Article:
PORTLAND — A Jay man’s appeal of his murder conviction and sentence was heard Wednesday by Maine’s highest court.

James Sweeney enters Franklin County Superior Court in Farmington for his sentencing on a murder conviction April 10, 2019. Russ Dillingham/Sun Journal file photo

After a five-day bench trial in January, a Franklin County Superior Court Judge found James E. “Ted” Sweeney, 59, guilty of killing his former girlfriend.

Prosecutors said Sweeney bludgeoned to death Wendy Douglass, 51, with whom he’d had a relationship and continued to live in her home in a separate bedroom after she’d broken up with him. Sweeney hit Douglass at least three times in the head with a bat at about 5:30 a.m. while she slept in her bed at her house at 5 Jewell St. in Jay, according to prosecutors.

Sweeney, who is deaf, turned himself in to the Androscoggin County Jail in Auburn on July 11, 2017. He had written a note that stated he hurt Douglass and that police needed to check on her. When Jay police arrived at the house, they found Douglass was deceased.

Sweeney pleaded not guilty by reason of insanity.

He was found guilty by Justice William Stokes and sentenced to 38 years in prison.


Arguments on Wednesday before the Maine Supreme Judicial Court centered largely on a sentencing protocol used by trial courts for felony convictions known as the Hewey analysis.

Defense attorney Jeremy Pratt said Justice Stokes mistakenly used the same factor in the first two stages of Sweeney’s sentence against the defendant, resulting in a longer sentence than it should be.

“It is unfair and overly punitive,” Pratt told the seven justices of the Maine Supreme Judicial Court, sitting as the law court. “This practice should end immediately.”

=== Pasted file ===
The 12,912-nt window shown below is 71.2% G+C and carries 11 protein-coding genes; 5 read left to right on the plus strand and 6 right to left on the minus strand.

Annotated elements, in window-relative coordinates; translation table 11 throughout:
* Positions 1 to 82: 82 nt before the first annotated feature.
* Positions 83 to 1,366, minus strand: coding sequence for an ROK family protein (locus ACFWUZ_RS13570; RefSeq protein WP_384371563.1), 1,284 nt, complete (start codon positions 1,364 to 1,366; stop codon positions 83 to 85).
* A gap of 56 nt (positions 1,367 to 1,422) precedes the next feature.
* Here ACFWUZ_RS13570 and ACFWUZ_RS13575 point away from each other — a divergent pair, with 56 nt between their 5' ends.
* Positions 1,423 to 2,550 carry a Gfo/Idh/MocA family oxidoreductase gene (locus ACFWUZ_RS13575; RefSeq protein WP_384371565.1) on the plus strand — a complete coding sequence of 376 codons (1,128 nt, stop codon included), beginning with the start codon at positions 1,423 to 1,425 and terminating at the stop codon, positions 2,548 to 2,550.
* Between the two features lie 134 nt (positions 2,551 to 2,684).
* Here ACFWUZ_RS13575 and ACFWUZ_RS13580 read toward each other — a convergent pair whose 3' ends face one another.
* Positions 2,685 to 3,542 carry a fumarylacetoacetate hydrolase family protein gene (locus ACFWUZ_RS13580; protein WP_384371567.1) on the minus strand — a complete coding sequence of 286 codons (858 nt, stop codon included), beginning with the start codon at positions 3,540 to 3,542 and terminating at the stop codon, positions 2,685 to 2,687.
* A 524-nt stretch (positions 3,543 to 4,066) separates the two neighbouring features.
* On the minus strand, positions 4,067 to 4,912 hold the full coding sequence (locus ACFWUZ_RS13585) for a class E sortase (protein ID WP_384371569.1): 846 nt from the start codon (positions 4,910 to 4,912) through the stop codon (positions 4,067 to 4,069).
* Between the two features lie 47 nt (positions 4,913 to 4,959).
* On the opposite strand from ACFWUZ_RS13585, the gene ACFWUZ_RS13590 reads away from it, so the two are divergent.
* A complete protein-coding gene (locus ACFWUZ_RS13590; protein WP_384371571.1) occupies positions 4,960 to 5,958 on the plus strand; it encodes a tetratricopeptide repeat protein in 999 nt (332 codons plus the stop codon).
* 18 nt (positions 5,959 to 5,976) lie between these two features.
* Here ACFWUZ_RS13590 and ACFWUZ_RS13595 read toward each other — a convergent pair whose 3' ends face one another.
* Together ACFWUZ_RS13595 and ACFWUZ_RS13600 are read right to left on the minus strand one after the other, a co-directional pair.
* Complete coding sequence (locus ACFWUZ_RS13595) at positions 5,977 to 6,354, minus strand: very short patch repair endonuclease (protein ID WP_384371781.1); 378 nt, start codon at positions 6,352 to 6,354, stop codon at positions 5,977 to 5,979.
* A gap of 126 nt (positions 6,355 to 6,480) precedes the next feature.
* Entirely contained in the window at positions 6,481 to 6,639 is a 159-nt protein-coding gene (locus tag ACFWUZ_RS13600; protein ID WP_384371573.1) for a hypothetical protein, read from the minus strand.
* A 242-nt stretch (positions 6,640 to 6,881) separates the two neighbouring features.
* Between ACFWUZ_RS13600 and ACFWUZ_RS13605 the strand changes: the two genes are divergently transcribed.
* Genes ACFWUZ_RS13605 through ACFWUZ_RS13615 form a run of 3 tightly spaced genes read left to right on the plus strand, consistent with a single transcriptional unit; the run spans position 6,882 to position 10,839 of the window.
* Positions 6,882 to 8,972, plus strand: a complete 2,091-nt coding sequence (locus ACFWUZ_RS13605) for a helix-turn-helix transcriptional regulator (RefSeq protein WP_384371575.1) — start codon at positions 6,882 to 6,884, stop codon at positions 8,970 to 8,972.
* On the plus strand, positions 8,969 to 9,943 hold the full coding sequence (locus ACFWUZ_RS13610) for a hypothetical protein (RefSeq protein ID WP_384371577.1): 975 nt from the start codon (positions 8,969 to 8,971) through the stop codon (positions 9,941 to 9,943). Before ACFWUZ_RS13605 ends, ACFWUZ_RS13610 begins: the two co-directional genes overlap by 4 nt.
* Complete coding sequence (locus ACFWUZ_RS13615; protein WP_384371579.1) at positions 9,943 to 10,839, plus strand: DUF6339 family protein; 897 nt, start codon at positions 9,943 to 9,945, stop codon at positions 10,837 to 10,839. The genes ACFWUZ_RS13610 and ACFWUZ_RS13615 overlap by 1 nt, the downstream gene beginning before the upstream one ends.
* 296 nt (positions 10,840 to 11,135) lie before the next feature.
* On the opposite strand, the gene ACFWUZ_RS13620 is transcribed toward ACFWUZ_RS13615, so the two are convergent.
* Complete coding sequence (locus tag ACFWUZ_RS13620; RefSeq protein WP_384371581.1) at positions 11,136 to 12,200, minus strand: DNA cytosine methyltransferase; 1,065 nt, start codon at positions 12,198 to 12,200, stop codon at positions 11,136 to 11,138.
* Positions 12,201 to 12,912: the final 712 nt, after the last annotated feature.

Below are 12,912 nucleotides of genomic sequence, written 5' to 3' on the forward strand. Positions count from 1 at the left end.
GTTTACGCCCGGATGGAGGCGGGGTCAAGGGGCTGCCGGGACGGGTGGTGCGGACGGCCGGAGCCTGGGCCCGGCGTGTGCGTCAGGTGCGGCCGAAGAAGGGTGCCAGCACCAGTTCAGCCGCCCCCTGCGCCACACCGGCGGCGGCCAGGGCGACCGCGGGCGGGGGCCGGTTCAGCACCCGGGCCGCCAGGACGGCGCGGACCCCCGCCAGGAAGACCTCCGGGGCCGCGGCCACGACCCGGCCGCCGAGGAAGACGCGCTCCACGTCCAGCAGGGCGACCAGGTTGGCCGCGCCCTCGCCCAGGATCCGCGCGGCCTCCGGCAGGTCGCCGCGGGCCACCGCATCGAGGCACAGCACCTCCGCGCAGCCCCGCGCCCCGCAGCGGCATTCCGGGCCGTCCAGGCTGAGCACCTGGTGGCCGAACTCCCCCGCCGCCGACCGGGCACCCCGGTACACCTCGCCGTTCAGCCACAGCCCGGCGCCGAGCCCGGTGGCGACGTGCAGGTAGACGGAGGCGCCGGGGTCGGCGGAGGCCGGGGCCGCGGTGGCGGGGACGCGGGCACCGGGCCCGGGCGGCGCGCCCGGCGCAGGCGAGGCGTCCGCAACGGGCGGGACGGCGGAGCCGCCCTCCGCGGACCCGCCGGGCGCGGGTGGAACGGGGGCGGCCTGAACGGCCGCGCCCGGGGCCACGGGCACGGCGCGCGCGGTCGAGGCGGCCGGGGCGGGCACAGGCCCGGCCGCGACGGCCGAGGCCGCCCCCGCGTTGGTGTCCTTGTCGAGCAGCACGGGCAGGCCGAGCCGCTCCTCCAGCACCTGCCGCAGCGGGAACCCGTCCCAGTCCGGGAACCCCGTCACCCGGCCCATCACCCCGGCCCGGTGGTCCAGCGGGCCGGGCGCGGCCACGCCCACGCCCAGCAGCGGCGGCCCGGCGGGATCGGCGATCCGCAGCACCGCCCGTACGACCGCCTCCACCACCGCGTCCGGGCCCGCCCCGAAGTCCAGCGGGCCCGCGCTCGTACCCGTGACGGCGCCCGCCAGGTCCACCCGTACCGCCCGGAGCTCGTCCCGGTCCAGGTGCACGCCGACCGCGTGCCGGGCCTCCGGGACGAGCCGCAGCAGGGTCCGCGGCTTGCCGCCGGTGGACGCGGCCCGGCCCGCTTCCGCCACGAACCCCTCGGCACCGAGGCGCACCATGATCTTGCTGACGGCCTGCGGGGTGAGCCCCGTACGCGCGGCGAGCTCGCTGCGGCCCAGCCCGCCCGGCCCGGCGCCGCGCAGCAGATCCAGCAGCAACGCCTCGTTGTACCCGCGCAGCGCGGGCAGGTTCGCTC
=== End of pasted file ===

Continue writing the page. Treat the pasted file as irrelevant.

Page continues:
Pratt didn’t argue that Sweeney’s sentence was too high; sentences for murder in Maine range from 25 years to life.

“What I’m saying is the trial court made an error by including the incidence of domestic violence in both step one and step two of the Hewey analysis,” Pratt said.

Justices pushed back, asking why Pratt is questioning the judge’s analysis if Pratt isn’t taking issue with the overall sentence imposed.


Pratt explained that a murder sentence of 38 years in not too high in general, but the way Stokes reached that sentence was problematic.

“I don’t really care if the court finds it should be in step one or step two,” adding he would prefer that the judge only consider the domestic violence factor in the second step of his sentencing analysis.

“My point is that it should not be double counted in two different places,” Pratt said.

Justice Andrew Mead suggested the trial judge had drawn a distinction between the way he considered the element of domestic violence in the first phase of the Hewey analysis, which is when the judge arrives at a basic sentence for the nature and seriousness, and the second phase, when mitigating factors that relate to the characteristics of the individual offender are considered to lower the sentence and aggravating factors are considered to raise the sentence.

“Aren’t they qualitatively different?” Mead asked.

Stokes said at sentencing, “I don’t know where you evaluate it and I don’t want to double count it but I think you have to,” Pratt said.


Sweeney’s history of domestic violence and the impact of Dougless’ death on her family added three years to his base sentence of 35 years.

Assistant Attorney General Leanne Robbin defended the trial judge’s actions during sentencing, arguing he correctly defined the crime as a domestic violence homicide in step one of the analysis and considered Sweeney’s history of domestic violence as related by the victim and other witnesses in the second step.

Chief Justice Leigh I. Saufley asked whether the trial courts’ use of the Hewey analysis should be re-examined.

“We have this conversation on a regular basis about where a particular fact or circumstance regarding sentencing belongs in the analysis,” she said. “Are we using the wrong analysis to create sentencing in Maine?”

Pratt also argued that statements made by Sweeney to psychologists who testified for the state and the defense should be considered by the judge during trial.

Robbin said Sweeney could have made those statements directly to the judge by testifying at trial.

The high court is not expected to rule immediately on the case.

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